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To my surprise I've just discovered that drawLine and drawRect don't include the ending position, i.e.:

canvas.drawLine(100, 100, 100, 100, paint);

or

RectF rect = new RectF(100, 100, 100, 100);
canvas.drawRect(rect, paint);

won't draw anything.

My paint is defined as follows:

Paint paint = new Paint();
paint.setAntiAlias(false);
paint.setStyle(Paint.Style.FILL);
return paint;

I've tried defining my paint as FILL_AND_STROKE, but it wouldn't help.

Android's drawPaint() javadoc don't even list the stopX and stopY params!

So, if I want to draw a vertical line that goes exactly from beginY to endY (inclusive), I have to do the following:

canvas.drawLine(constX, beginY, constX, endY + 1)

Notice that I didn't add 1 to the ending X position, only to ending Y (xstays the same as I want a vertical line).

My device is HTC SENSE.

Edit: Simon, you're right, rather than asking a question I've just tried to share my feeling of surprise that Android does not do what its docs say in such a fundamental case as basic drawing, and make sure that I didn't do any stupid mistake on my way.

To make myself clearer: drawRect's javadoc says:

public void drawRect (float left, float top, float right, float bottom, Paint paint)

Draw the specified Rect using the specified paint. The rectangle will be filled or framed based on the Style in the paint.

left - The left side of the rectangle to be drawn

top - The top side of the rectangle to be drawn

right - The right side of the rectangle to be drawn

bottom - The bottom side of the rectangle to be drawn

paint - The paint used to draw the rect

So, when writing

canvas.drawRect(x1, y1, x2, y2)

You expect a rectangle whose corners are at (x1, y1); (x1, y2); (x2, y1) and (x2, y2).

Android says: wrong! They will be at (x1, y1); (x1, y2-1); (x2-1, y1) and (x2-1, y2-1).

For the curious ones: set the canvas clipping:

canvas.clipRect(x1, y1, x2, y2)

Then try to draw a point:

canvas.drawPoint(x1, y1, paint);

and you get a point on the screen.

Then try in the opposite corner:

canvas.drawPoint(x2, y2, paint);

nothing appears. nothing will appear in the remaining 2 corners as well:

canvas.drawPoint(x1, y2, paint);


canvas.drawPoint(x2, y2, paint);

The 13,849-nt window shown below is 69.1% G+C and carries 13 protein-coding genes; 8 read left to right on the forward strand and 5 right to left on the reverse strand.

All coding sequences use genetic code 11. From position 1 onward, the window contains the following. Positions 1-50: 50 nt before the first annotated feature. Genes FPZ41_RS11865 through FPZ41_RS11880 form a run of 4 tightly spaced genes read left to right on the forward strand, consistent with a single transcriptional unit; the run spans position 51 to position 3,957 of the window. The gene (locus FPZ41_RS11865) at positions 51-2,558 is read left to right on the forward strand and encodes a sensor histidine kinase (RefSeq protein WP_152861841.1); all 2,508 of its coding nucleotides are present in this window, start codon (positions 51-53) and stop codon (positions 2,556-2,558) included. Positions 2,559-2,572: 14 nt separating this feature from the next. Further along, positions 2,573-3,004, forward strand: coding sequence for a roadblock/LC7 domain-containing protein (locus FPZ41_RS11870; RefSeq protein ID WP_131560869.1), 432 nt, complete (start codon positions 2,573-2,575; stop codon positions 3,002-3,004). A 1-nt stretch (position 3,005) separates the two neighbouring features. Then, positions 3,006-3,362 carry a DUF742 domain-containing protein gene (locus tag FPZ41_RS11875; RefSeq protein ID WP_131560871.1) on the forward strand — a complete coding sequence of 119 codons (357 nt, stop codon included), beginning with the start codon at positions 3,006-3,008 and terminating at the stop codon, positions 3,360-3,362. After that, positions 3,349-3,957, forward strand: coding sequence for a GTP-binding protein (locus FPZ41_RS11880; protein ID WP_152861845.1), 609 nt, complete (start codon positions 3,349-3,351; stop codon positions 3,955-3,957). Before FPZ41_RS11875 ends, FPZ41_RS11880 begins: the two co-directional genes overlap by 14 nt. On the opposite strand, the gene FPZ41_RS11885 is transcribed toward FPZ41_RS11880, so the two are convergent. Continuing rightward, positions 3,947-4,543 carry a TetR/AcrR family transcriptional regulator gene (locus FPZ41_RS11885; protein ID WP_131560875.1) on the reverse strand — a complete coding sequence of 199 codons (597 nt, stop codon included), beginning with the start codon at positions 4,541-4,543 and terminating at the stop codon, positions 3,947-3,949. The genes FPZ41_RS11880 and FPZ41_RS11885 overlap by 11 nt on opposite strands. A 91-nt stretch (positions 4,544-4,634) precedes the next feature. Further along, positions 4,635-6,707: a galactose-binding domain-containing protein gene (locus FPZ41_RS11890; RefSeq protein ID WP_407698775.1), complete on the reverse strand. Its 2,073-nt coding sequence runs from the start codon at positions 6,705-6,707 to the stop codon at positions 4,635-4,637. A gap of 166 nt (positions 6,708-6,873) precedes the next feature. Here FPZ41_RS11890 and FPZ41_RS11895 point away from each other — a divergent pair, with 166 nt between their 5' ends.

Still not surprising to you folks?

So the conclusion is that Android treats right and bottom coordinates as exclusive, meaning that e.g. when writing:

canvas.clipRect(x1, y1, x2, y2)

You will get the clipping bounds of (x1, y1, x2 - 1, y2 - 1). The same goes with every method that takes right and bottom coordinates or Rect/RectF objects.

share|improve this question
    
Is there a question here? If you want to draw a single point then use: developer.android.com/reference/android/graphics/… –  Robert Massaioli Jan 22 '12 at 23:41
1  
This is not a question, but I'm glad it's here. Saves me doing experimenting to find out the answer to this other question: stackoverflow.com/questions/3063892/… –  Michael Scheper Feb 18 at 5:57

4 Answers 4

up vote 1 down vote accepted

Your question reveals an inconsistency in the drawing API of Android. You say

So, if I want to draw a vertical line that goes exactly from beginY to endY (inclusive), I have to do the following:

canvas.drawLine(constX, beginY, constX, endY + 1)

Notice that I didn't add 1 to the ending X position, only to ending Y (xstays the same as I want a vertical line).

The sentence in brackets is in my opinion the key to understand the nature of the inconsistency:

You also could add 1 to the ending X position (or even to the beginning X position!), and you would get exactly the pixel-wise identical line. Why is that? Because the underlying algorithm to transform from Android's "left pixel in/right pixel out"-concept to the "start and end pixel in"-concept is as follows (shown only for x, for y it's the same):

int left, top, right, bottom; // left/top pixel inclusive, right/bottom pixel exclusive